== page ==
Does China’s residential price cap policy really work?May 18, 2018 / By
Starting from mid-2017, a number of major cities implanted price caps on residential sales to rein in runaway home prices. The caps require developers to adhere to local government price guidance on newly launched units in order to obtain pre-sales permits. Guidelines are even more stringent in Tier 1 cities such as Beijing and Shanghai, whereby the average price of one new phase must be lower than the previous phase in the same project.
Are home prices really falling?
Price caps were originally intended to provide price stability and cool potentially “overheated” housing markets. Since its implementation, media reports evidence falling average sales prices in many Tier 1 and 2 cities. However, there’s a catch. Governments often hold sales registration for new units from the online database to control headline prices. Moreover, developers often opt for lower interior fit-out standards to maintain margins at capped prices. Others raise the cost of parking to make up for the price cap. So are home prices really falling?
While China’s home purchase restrictions work to suppress demand, government-imposed price caps simultaneously fuel speculation as buyers look to scoop up new units at below-market value. In many cases, nearby secondary units sell at higher prices than capped primary units, presenting an arbitrage opportunity for speculators.
In Shanghai’s Pudong District, 3,000 people queued up to make deposits for just over 400 new units in a project developed by COFCO – a SOE developer in China – where prices were capped at RMB 80,000 per sqm, about 20% lower than it would otherwise sell for. Another Shanghai project, Lakeville Luxe in Xintiandi, attracted 385 buyers seeking the right to purchase 118 apartments with average prices capped 15% lower than the developer’s expectation. More than half of which were non-occupier investors. So to speak, price caps have resulted in a surge in speculative demand, unforeseen and unintended by local governments.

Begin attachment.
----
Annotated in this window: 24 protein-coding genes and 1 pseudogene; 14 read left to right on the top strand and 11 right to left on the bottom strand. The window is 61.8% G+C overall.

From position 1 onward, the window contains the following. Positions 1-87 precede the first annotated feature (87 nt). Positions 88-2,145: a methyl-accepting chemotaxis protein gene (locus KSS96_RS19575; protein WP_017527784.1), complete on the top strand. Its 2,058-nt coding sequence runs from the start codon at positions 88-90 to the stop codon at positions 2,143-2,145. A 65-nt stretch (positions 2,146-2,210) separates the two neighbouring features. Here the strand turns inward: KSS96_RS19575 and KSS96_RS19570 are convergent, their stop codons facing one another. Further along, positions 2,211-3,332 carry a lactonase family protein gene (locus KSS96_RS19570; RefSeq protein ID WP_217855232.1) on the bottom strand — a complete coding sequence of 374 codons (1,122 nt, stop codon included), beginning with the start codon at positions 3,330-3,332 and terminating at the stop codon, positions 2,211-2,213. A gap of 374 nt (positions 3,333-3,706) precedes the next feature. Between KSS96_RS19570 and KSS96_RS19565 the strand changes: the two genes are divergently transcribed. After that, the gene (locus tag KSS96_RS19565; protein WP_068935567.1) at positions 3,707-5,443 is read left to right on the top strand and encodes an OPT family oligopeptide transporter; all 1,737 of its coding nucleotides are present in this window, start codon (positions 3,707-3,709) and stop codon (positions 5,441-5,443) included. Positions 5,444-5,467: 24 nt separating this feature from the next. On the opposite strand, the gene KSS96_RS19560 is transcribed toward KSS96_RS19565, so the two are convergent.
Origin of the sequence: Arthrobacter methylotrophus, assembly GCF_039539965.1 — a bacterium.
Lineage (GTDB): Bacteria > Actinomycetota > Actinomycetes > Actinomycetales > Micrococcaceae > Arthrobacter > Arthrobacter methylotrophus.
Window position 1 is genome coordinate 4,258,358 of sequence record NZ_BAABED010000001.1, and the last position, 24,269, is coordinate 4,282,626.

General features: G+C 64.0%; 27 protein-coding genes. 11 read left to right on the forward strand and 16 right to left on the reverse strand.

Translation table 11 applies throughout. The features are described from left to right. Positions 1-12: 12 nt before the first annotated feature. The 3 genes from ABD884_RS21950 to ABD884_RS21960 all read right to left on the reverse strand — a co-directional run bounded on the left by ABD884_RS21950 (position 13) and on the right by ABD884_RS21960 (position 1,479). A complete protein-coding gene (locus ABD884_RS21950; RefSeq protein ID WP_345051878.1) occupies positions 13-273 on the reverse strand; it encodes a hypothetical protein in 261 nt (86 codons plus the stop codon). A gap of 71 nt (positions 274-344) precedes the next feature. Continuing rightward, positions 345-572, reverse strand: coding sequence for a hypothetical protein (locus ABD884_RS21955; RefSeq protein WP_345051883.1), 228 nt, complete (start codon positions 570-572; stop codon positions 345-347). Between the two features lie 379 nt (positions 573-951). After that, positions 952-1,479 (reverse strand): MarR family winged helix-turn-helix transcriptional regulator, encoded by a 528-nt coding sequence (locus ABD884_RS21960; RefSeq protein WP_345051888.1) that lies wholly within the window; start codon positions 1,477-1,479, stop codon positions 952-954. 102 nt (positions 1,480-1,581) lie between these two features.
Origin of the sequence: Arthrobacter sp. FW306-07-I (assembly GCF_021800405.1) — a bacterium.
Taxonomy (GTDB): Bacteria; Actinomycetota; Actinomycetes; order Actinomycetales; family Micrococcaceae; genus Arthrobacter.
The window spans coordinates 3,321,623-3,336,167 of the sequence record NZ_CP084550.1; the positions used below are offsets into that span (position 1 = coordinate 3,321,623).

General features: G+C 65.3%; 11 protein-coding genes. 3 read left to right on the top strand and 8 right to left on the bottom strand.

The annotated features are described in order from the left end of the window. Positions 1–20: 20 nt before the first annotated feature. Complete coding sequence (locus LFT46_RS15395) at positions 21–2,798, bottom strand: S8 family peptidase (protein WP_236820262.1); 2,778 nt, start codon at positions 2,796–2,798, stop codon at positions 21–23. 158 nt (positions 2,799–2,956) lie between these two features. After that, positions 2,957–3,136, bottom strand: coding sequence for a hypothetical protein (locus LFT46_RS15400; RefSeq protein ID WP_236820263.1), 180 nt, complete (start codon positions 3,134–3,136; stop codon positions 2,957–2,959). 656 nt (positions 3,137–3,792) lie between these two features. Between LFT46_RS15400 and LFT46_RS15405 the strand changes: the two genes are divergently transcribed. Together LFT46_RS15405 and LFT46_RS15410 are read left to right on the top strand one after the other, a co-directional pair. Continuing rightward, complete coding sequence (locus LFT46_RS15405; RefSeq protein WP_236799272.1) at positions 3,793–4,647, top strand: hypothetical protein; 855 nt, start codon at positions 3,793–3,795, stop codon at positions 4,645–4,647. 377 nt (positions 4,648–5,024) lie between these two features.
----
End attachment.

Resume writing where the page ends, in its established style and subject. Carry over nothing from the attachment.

With price caps imposed, developers are also less inclined to offer superior products by lowering fit-out standards to improve margin.
More to achieve on households’ deleveraging
China has undergone a deleveraging campaign for three years as the country aims to mitigate financial risk associated with high debt and overcapacity. Corporate investment across industries has reduced but a growing concern is the nation’s fast rising household debt. Outstanding household debt has risen from 36% of GDP in 2014 to 49% in 2017, as shown in the chart below. The main component of household debt, growth in mortgages does not only add risk to the economy but also cannibalizes consumption.
All in all, price caps create perverse incentives for investors and developers which work to undermine the health of the residential market in the longer term. Other measures such as increasing down payment requirements will serve better in suppressing investment demand and deleveraging.
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